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Duke of Edinburgh Bronze Volunteering - 14yr old DS

(32 Posts)
shushpenfold Mon 24-Nov-14 17:49:55

Dear all

OK, so my lovely DS (14yrs) has decided to complete his DofE Bronze. I'm really pleased that he's decided to do it but now need to help a bit with the volunteering side of things. All of the 'usual' roles have been snapped up very quickly (their parents have older DC and knew the sketch!) and after searching locally, there seems to be very little which a 14 yr old can do....it's slightly easier for 15 and 16 year olds. They are supposed to do at least an hour's volunteering a week and I'm at the point of suggesting that I offer to go with him and help too so that the workplace are not in charge of him (so to speak) and hence will be able to avoid so many issues related to H&S etc. Has anyone done the same and if not, how did you manage to find something? xx

youmakemydreams Mon 24-Nov-14 17:52:37

What sort of thing has he tried?
I'm not entirely sure how d of e works but I'm a cub leader and we have a girl with us just now doing her volunteering part with us.
The teacher at her school that does the d of e knows this is what she is doing so itusy be suitable.
Is there any groups like that near you or have you exhausted all those?

TalkinPeace Mon 24-Nov-14 17:56:39

helping with younger ones at a sports club?
helping with beavers?
helping at a saturday oap lunch club?

TeenAndTween Mon 24-Nov-14 17:57:11

I think if you went with him it would defeat part of the point of DofE.

Mainly people round here seem to do:
Charity shops
After School clubs
Cubs/brownies
Helping with any primary age club that he attends the teen section of

Some care homes may take DofE teen helpers (eg to play scrabble with residents), even if they normally need people to be older.

shushpenfold Mon 24-Nov-14 17:58:31

Hi youmakemydreams. He's worked through the school so far as they have contacts with all of the local groups....all filled by current pupils apparently (miffed face!) although DS has just admitted that he only asked about the school run groups!!! (the joys of 14 yr old males)

Right, great tip and I'm off to email them now! Many thanks xx

ShatnersBassoon Mon 24-Nov-14 17:58:43

Helping at a Scout group is usually easy to arrange a they always need extra hands.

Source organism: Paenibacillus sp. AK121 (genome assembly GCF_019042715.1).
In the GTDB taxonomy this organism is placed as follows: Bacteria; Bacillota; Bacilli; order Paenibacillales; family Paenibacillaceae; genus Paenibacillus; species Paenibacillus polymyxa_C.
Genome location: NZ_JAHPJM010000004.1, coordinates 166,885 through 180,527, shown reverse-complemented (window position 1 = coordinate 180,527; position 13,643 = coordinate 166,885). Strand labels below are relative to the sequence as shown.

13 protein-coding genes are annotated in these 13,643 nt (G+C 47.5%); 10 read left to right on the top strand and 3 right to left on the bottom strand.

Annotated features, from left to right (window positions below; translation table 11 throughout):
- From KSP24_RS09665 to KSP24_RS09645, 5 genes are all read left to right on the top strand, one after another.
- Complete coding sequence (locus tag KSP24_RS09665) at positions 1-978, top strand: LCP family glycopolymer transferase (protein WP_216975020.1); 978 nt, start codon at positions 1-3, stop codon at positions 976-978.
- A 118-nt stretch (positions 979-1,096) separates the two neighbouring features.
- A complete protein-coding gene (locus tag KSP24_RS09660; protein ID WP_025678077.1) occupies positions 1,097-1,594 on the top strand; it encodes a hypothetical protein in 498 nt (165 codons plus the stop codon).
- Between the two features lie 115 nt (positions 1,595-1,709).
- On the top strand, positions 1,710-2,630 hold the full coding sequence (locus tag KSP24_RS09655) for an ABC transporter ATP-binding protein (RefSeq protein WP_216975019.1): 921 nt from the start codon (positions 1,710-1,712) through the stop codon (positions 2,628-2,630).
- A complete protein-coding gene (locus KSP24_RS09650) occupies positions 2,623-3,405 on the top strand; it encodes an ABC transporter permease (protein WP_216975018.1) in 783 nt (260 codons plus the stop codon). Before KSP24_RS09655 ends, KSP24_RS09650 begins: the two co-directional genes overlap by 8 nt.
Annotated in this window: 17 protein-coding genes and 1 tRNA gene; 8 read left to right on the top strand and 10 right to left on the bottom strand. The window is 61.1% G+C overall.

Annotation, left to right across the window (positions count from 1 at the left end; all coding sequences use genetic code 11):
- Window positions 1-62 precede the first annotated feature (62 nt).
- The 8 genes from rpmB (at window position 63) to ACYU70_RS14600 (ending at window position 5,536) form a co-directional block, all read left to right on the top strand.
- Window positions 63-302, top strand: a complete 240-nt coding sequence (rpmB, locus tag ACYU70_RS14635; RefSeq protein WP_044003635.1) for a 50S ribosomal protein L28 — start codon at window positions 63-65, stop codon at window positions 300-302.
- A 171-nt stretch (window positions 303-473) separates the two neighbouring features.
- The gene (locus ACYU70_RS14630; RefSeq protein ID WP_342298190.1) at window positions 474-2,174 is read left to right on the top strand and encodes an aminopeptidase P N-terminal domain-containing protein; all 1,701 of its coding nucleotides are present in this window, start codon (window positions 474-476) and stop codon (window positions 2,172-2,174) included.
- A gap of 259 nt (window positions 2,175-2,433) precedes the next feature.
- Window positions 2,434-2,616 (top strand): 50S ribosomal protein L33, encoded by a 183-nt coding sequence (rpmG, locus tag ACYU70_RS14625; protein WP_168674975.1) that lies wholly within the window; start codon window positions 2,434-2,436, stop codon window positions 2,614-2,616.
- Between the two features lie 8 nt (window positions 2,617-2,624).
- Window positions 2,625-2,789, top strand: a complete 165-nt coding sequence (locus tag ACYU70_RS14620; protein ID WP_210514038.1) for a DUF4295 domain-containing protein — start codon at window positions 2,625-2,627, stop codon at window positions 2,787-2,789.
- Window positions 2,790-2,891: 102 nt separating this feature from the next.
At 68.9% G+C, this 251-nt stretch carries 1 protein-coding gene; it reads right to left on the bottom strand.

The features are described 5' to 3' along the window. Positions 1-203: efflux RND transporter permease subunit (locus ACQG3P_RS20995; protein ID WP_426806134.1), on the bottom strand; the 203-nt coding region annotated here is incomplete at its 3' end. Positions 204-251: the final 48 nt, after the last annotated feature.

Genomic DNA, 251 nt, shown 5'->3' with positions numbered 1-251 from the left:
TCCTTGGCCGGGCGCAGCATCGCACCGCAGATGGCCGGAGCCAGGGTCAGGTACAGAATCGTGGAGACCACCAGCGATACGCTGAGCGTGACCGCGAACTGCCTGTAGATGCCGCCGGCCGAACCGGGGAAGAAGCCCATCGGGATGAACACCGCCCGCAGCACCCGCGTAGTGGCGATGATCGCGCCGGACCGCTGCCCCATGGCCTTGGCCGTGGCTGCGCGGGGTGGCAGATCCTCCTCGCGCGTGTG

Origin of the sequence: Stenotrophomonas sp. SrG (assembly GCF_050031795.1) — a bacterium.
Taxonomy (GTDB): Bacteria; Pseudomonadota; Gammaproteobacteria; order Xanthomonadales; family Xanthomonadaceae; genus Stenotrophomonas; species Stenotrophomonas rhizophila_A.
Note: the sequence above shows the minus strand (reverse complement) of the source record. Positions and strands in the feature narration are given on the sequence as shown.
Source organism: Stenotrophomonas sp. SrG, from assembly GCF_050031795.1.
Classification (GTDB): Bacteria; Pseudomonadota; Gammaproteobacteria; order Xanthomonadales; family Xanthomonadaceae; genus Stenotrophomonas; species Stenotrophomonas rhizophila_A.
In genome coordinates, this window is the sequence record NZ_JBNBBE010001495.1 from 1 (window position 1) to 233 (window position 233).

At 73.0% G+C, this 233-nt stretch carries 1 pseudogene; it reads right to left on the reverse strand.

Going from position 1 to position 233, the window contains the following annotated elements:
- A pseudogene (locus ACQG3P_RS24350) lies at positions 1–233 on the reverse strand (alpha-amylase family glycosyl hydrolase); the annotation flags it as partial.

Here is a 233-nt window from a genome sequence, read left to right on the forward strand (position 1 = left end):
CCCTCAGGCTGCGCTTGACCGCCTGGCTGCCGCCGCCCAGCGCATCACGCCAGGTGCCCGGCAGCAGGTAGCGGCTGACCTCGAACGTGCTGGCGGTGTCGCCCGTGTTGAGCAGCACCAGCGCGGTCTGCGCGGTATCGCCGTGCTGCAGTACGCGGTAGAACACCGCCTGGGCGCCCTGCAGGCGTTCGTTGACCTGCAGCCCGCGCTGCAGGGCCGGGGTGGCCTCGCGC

shushpenfold Mon 24-Nov-14 18:00:35

Many thanks for the suggestions.....OAPs homes is a brilliant idea as is all of the local ones. As you may have read above, DS has just admitted to only telling me half a story so I'm off to email now. xx

BOFster Mon 24-Nov-14 18:01:07

I can't remember exactly, but I've got a feeling that dd1 helped out at lunchtime clubs for Year 7s at her school.

BOFster Mon 24-Nov-14 18:01:50

X-posts, that might not be helpful, sorry.

titchy Mon 24-Nov-14 18:04:38

Your ds should be the one emailing!

eatyourveg Mon 24-Nov-14 18:04:43

ds3 went shopping for our elderly partially sighted and not very mobile neighbour - all he had to do was go in each week to collect the list and money, do the shopping and then take it back to her where she always gave him a cup of tea and a biscuit while they had a chat about the olden days -

Leeds2 Mon 24-Nov-14 18:05:07

My DD helped at a local animal sanctuary.

Her friends did things like working in charity shops, helping with brownies and helping at a food bank.

flipchart Mon 24-Nov-14 18:08:26

The volunteering doesn't have to be done weekly. He could for example do 2x2 hour sessions once a month.

BOFster Mon 24-Nov-14 18:09:11

I agree that he should be doing the emailing btw- if he lacks confidence you could help him compose something, but the DofE is all about building independence and initiative, so be careful you aren't taking too much of a lead in it all.

LIZS Mon 24-Nov-14 18:14:23